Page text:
Congratulations on your tracks being used on the Inside Deep Throat movie – to us it seems a perfect match. It must have been quite a buzz despite the fact that we understand only two out of the six remixes you did made it to the soundtrack CD.

It was a buzz when I received a request to remix or rework a track from the 1972 movie Deep Throat for the closing credits of the documentary about that movie, at the very last minute when they were finishing editing. No masters or multitrack tapes were available, so the work had to be done from the CDs that came out a few years back that used the optical track of the movie, you know with dialogues and ambiance noises.

I re-recorded “Love is strange”, a classic track covered many times, but kept the vibe and riffs from this particular version, re-made the intro track, “driving with Linda”, and created a downtempo track called “more tingles” by taking a small sample of an in-between-dialogue section that has music and sea sounds, and used some dialogues on top. I also re worked “Bubbles” by playing drums, guitars, bass and keys on top of the original track, putting the original voices in the mix by EQing.

I did all this in a couple of days – as it was urgent- which is unusual for me as I take ages to finish a track, but here I knew where I was going, reworking is easier than creating from scratch. I knew they needed only one song but didn’t know exactly what they wanted, emailed them the 4 tracks so that they could pick up whatever they liked. They chose “more tingles” and that’s the very last track in the movie. But at this point and for a year and a half things really got complicated and it wasn’t much of a buzz anymore.

I was asked to remix a track written by the score composer which is also in the movie, that was cool, but also to remake the downtempo track without the sample taken from the movie, keeping the dialogues whose rights could be cleared. So recreating these very lo-fi ambiances took time, when I finished a week later I was told it was OK to use the sample after all, but not the dialogues, so I re-made a version recording bits of dialogues with Cosmika (my vocalist). Then it was OK again to use all the samples so they used the first version after all. But eventually when I saw the movie, I was credited as the performer, the writers were 3 guys, I don’t know who they are.

For the DVD version of the movie, I was told they couldn’t use it because the laws are different for theatre releases and DVDs, which is weird as the writing credit for my track are probably the guys who wrote the dialogues and the incidental music and not me anyway. So I took one of my unreleased tracks from Spiked, shortened it and put the dialogues from “More Tingles” on top, but when when I watched the DVD it was still “More tingles” and not the new track.

They’d also asked to rework a 6th track “house calls” but didn’t use it after all. Then the music superviser, Bill Coleman who liked my work, did all he could to get a soundtrack CD of the movie to include all the unused tracks, and he got a deal with Koch and managed to include 4 of the tracks I’d done, including the one that should have been on the DVD but not “more tingles” which is in the movie! Ain’t that a weird soundtrack CD?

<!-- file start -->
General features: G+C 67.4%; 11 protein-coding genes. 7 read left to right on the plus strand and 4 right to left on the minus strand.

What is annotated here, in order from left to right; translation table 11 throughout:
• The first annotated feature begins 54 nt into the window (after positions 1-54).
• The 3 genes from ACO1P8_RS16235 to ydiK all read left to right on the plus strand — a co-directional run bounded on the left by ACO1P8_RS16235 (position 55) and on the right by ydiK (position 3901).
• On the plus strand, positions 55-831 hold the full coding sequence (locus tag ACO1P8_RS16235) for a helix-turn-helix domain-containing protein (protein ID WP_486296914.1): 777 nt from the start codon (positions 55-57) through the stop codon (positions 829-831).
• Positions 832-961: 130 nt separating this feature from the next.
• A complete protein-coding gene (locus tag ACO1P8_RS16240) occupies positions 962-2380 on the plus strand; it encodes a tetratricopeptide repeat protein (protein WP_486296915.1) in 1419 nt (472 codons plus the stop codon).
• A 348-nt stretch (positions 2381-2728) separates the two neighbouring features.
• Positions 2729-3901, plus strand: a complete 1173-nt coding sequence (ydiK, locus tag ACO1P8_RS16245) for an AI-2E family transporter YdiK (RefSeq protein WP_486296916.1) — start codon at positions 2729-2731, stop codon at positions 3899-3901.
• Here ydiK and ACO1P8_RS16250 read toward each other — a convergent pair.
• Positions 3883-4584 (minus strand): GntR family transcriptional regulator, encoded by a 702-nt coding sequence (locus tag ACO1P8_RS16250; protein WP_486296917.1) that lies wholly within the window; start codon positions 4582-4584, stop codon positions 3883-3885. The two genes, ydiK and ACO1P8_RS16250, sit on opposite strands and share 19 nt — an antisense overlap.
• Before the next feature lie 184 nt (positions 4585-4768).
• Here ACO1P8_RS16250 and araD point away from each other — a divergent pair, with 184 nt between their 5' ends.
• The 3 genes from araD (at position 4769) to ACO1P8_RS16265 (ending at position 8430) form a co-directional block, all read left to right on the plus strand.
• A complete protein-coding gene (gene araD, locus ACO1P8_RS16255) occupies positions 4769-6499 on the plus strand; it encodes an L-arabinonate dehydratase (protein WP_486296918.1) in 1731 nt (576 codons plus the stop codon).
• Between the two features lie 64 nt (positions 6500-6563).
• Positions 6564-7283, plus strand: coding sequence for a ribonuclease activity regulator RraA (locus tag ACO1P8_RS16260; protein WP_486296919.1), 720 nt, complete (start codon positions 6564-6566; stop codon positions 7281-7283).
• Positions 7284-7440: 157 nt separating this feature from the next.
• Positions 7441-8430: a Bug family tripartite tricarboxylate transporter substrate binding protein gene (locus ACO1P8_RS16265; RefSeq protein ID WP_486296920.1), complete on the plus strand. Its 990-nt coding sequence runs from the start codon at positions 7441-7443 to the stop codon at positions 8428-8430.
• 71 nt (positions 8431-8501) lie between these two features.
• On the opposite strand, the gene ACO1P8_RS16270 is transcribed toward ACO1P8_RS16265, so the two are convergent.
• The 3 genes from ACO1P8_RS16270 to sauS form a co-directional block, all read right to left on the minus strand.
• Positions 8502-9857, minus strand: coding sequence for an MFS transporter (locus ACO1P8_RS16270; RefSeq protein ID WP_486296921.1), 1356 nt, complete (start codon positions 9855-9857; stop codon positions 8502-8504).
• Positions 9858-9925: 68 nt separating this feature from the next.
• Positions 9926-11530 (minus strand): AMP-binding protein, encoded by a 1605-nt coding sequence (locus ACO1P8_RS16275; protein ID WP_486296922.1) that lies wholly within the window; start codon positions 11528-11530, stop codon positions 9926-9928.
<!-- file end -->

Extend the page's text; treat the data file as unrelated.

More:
I got 1500$ for all these tracks, movie DVD and CDs and lost the publishing on the outtake from Spiked.

We also saw a trailer for Oceans Thirteen on YouTube which used what sounded like music from Man With A Suitcase. Hopefully that was a better deal?

Yes, that’s a better story, this is through ESL, Warner licensed that track for one of the trailers.

We loved the Joe Bataan Chick A Boom remix as well as the Tito Puente & Woody Herman Mambo Herd track remixed for the Ratatouille trailer. What’s more enjoyable, remixing other people’s work or writing your own? What other remixes should we look out for?

I’m not too comfortable remixing, I spend almost as much time as on my own tracks. I spent one month on the last one I made of Bebo Valdez, and in the end the track isn’t mine so I prefer composing, the result belongs to me. Some people manage to remix in a couple of days, not me unfortunately.

Regarding Mambo Herd, this was for a compilation “Big Bands reworked and remixed”, the label manager told me a few months back that he licensed this track for a “Ratatouille” trailer but the weird thing is that neither he nor I have found a trailer using that track!

One of my recent remixes is a Thunderball track featuring Afrika Bambaataa, you can hear them all on the 2nd player on myspace/chrisjoss.

What was the deal with the Frank Sinatra remix recently?

What they call “on Spec”: you remix, if they like they pay, if they don’t you work for nothing. This was for the soundtrack CD of Ocean’s 13. They liked my mix but the Sinatra’s estate had to decide, they hesitated for a month and a half and refused it.

When’s the new album out?

In February 08, a year after its completion, but some parallel complications delayed the release. Maybe this way I’ll be able to release a 5th album without such a gap in between releases.

I understand you suffer from tinnitus. Does that means we’ll never see you perform any of the tracks live?

Well yes. I have custom made earplugs but that’s very uncomfortable, I feel totally remote from the action. I’m more than ever into production, which I compare to painting, you know you paint, wait until it dries, add another layer etc, and no-one asks you to paint your paintings live, although some do paint live.

If you ruled the world for one day what would you change?

Give a sense of humour to everyone (after redistributing wealth or rather just before).

Find out more about Chris Joss